Berklee Blogs

First-hand accounts of the Berklee experience

Tag: Teaching


The Trivium in Music – Grammar, Logic and Rhetoric

Part 1: Grammar

by John Anthony Martinez ’87

Recently, I had the honor of conducting a masterclass, along with keyboard synth pioneer and Johns Hopkins University Professor Thomas Dolby, on the rhythm section at Oxford University. My lecture examined questions such as: What is time? What is rhythm? How do we define a rhythm section and what are the roles or functions that the individual members play in it? What does it mean to groove?

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Two-Five-One: Joo Won Park


Joo Won Park ( graduated in 2001 as a dual major of Music Synthesis and Contemporary Writing & Production. He is now working as a Visiting Assistant Professor of computer music at the Oberlin Conservatory in Ohio.  Joo Won is also a performing electronic musician.

Name: Joo Won Park
Major(s): Music Synthesis, Contemporary Writing & Production
Hometown: Seoul, Korea
Current City: Oberlin, OHJooWonBW

How does your degree play a role in your current career path?

I am currently teaching computer music at the Oberlin Conservatory. Many teaching jobs at the universities require that you have Master’s degree or higher. Berklee has given me right training and experience to pursue masters and PhD in music.  I also have been in contact with my Berklee professors for 12 years. They have helped and supported my through my graduate school years and beyond as a mentor and role model.

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Blogging Through the Snow Days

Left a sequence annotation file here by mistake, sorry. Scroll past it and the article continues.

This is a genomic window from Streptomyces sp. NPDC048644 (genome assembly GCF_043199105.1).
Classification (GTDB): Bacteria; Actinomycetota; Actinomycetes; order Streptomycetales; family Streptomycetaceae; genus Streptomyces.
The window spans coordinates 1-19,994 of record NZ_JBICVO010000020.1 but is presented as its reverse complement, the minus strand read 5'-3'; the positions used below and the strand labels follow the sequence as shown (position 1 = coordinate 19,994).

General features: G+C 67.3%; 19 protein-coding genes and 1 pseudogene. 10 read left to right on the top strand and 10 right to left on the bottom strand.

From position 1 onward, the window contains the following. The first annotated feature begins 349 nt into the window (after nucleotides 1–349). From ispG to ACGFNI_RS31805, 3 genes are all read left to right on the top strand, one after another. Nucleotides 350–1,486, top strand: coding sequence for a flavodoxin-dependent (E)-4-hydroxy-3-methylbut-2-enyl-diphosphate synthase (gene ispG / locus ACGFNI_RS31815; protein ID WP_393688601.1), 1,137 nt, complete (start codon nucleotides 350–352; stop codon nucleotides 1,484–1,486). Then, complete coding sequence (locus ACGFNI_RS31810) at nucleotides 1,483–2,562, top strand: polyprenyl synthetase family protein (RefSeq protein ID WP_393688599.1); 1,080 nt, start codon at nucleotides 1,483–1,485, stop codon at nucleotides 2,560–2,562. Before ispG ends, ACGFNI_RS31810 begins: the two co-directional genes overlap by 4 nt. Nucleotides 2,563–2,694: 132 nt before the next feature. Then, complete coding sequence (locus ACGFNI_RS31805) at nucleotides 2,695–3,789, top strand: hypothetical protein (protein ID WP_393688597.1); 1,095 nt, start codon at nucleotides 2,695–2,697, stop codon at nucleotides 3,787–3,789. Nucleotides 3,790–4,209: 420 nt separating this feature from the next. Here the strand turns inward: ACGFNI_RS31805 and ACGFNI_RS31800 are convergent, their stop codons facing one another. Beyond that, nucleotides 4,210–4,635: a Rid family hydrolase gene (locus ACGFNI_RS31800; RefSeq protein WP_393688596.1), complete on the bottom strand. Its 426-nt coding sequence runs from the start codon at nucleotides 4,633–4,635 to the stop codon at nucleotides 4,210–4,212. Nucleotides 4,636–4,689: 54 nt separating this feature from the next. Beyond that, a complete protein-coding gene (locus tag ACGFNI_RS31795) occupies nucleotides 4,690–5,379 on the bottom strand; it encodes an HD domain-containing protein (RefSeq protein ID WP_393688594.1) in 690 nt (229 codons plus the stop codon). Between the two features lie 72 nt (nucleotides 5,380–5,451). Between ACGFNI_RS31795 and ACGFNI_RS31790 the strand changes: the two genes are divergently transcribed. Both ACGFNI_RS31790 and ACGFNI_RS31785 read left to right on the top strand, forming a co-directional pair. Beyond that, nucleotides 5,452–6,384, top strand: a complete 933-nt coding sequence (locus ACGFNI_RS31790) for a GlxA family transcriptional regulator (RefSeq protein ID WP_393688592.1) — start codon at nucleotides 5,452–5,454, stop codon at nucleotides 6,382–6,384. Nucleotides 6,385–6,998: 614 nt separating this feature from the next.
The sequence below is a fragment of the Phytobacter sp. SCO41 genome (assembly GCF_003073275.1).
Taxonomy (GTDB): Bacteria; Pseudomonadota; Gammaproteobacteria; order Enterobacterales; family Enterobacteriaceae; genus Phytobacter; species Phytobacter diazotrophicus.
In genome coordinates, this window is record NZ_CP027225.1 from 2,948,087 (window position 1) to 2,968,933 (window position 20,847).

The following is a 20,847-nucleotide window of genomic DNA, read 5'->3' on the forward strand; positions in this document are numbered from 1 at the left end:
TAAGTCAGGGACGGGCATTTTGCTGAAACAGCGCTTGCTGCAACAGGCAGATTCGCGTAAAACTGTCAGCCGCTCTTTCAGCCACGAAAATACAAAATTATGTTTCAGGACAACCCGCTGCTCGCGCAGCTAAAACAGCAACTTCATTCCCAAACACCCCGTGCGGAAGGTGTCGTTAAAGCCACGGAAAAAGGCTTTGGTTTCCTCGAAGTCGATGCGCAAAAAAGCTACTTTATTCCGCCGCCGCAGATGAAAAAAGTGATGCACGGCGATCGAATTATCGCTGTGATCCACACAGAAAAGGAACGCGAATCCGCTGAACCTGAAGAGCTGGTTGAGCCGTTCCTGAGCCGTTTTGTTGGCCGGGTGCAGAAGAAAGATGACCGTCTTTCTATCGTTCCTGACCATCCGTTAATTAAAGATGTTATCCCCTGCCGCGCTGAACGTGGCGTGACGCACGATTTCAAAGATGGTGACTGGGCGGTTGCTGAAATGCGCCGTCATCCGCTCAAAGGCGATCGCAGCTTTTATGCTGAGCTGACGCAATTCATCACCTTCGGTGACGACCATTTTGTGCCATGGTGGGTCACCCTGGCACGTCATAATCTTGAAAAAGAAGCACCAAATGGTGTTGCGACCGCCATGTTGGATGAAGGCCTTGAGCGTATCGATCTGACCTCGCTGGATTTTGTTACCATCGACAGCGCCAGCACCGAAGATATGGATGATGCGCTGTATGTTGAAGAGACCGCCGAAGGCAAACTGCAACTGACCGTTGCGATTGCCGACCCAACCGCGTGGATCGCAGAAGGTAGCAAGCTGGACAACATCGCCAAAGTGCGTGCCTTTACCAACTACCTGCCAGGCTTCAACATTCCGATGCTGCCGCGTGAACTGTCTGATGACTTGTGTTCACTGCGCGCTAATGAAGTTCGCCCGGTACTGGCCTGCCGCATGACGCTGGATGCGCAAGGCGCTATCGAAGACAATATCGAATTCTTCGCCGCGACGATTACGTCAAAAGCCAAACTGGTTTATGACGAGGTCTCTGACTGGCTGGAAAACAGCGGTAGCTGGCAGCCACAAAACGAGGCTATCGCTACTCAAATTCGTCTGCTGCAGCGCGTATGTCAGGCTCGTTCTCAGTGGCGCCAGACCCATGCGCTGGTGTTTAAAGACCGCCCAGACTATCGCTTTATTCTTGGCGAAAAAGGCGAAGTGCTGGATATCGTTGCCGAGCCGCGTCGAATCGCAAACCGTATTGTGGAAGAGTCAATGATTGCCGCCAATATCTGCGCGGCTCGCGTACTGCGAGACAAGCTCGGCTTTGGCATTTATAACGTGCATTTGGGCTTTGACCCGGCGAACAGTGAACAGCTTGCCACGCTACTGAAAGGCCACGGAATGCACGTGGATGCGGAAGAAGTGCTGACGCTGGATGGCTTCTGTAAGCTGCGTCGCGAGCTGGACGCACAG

Professor Stephanie ReichStephanie Solomonoff Reich is a professor of Liberal Arts who teaches in the music and society and social sciences concentrations. Her specialties/interests are in the research of diverse cultures that inspire and reflect musical creativity, with a teaching focus on urban studies and American southern cultures. Prior to teaching, Reich worked in government and public policy. At Berklee, she has returned to her roots in music (violin and voice) and as a Berklee Fellowship recipient, is presently documenting the works and life of the great jazz artist, Paul Nero.

Ah, New England winter, you have clobbered us with monumental drifts, ice dams, frozen pipes, wrecked transit, and space saver wars. At Berklee, these past weeks have wreaked havoc on both faculty and students. Trying to hold class online or at the very least communicate with students has been challenging, but I was grateful to have the technology available.

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Berklee City Music Teacher Feature: Winston Maccow

We sat down recently with Berklee professor, and Berklee City Music teacher Winston Maccow. He shared his experience and methods of teaching.

What did you study when you were a student at Berklee?
My major at Berklee was Jazz Composition and Arranging. I did a lot of writing. It was really helpful.

What are the age ranges of your students?
I teach high school students from 14 to 16, and Berklee students anywhere from 17 to 27.

What are some of the highlights of working with Berklee City Music students?
One of the highlights of working with City Music Students is watching them grow and watching them perform with guest artists.

How do you keep the students motivated?
One way of keeping them motivated is to find out their own interests. As a teacher I can provide materials, and I can have a structure of doing things, but sometimes the students are not up to doing what the teacher asks. So, I always find out what music they enjoy. I always ask, “What are you into? How can I work with you?” Or, I might ask them to teach me something. There’s always a way to keep them motivated and challenged.

Watch the rest of the interview with Winston…

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